Haiku Essay by Robert Epstein (USA)

Each day, I realize more and more how much I don’t know or understand about haiku. This essay by Robert Epstein will deserve many rereads.

Charlotte Digregorio's Writer's Blog

Presence, Not Practice, in Haiku

by Robert Epstein

When I meet with a person in psychotherapy who is seeking support for some personal challenge or interpersonal conflict, I am as fully present as I can be during our time together. This being present––which is not based on any theory or approach––includes mindful awareness, compassionate non-attachment, openness, genuineness, humor (where appropriate) and intuition.

I used the term “mindful awareness” above because I do not have “a meditation practice,” as some students of meditation like to say. This is because I personally regard “practice” in the realm of meditating to be stultifying and confining. For me, meditative awareness can happen anywhere rather than in a meditation hall or in front of an altar. Because meditation and haiku parallel each other in some ways, I likewise view the notion of practice as it relates to haiku writing as both unnecessary and a…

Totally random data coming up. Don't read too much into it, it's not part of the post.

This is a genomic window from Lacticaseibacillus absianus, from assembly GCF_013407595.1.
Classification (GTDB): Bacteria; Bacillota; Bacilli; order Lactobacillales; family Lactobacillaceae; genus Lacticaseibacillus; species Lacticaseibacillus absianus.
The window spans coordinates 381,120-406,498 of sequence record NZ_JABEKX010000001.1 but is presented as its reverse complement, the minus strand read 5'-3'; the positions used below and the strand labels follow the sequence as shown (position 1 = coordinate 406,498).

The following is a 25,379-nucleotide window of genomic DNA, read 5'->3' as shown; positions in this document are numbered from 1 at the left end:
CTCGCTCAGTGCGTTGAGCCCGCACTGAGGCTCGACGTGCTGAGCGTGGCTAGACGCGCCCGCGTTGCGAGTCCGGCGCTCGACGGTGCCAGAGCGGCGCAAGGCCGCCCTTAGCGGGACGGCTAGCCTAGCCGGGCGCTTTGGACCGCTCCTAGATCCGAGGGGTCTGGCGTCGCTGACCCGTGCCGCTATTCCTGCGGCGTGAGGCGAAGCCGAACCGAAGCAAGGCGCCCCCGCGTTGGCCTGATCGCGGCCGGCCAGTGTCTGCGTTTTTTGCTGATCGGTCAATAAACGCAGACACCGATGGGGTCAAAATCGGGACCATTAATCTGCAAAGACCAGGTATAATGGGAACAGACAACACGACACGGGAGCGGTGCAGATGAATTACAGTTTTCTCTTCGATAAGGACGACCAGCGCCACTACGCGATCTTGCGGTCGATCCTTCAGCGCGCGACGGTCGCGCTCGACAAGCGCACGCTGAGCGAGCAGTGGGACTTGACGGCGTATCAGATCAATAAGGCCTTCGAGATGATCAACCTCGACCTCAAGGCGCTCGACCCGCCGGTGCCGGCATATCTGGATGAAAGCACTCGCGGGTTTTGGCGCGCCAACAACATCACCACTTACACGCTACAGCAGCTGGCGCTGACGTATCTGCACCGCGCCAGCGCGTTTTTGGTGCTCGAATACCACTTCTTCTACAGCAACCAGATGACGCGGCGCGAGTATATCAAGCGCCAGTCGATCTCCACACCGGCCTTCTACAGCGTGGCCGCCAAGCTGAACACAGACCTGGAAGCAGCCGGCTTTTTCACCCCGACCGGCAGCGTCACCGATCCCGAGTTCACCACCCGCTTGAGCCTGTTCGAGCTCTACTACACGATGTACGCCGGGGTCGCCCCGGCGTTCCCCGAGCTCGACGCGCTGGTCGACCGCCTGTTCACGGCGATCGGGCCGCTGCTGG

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2 thoughts on “Haiku Essay by Robert Epstein (USA)

  1. I used to teach a teaching course for post grad students, and I always included a panel session with undergrads as part of the course. One year one of the undergrads, when asked if there was anything else she wanted to say, said to the class “we know you’re busy, we know you want to be back in the lab. But when you’re in class, we’re there with you. Be there with us.”
    That article reminded me of that. I think it was the best thing any of my students ever heard in that course.
    Thanks for sharing it.

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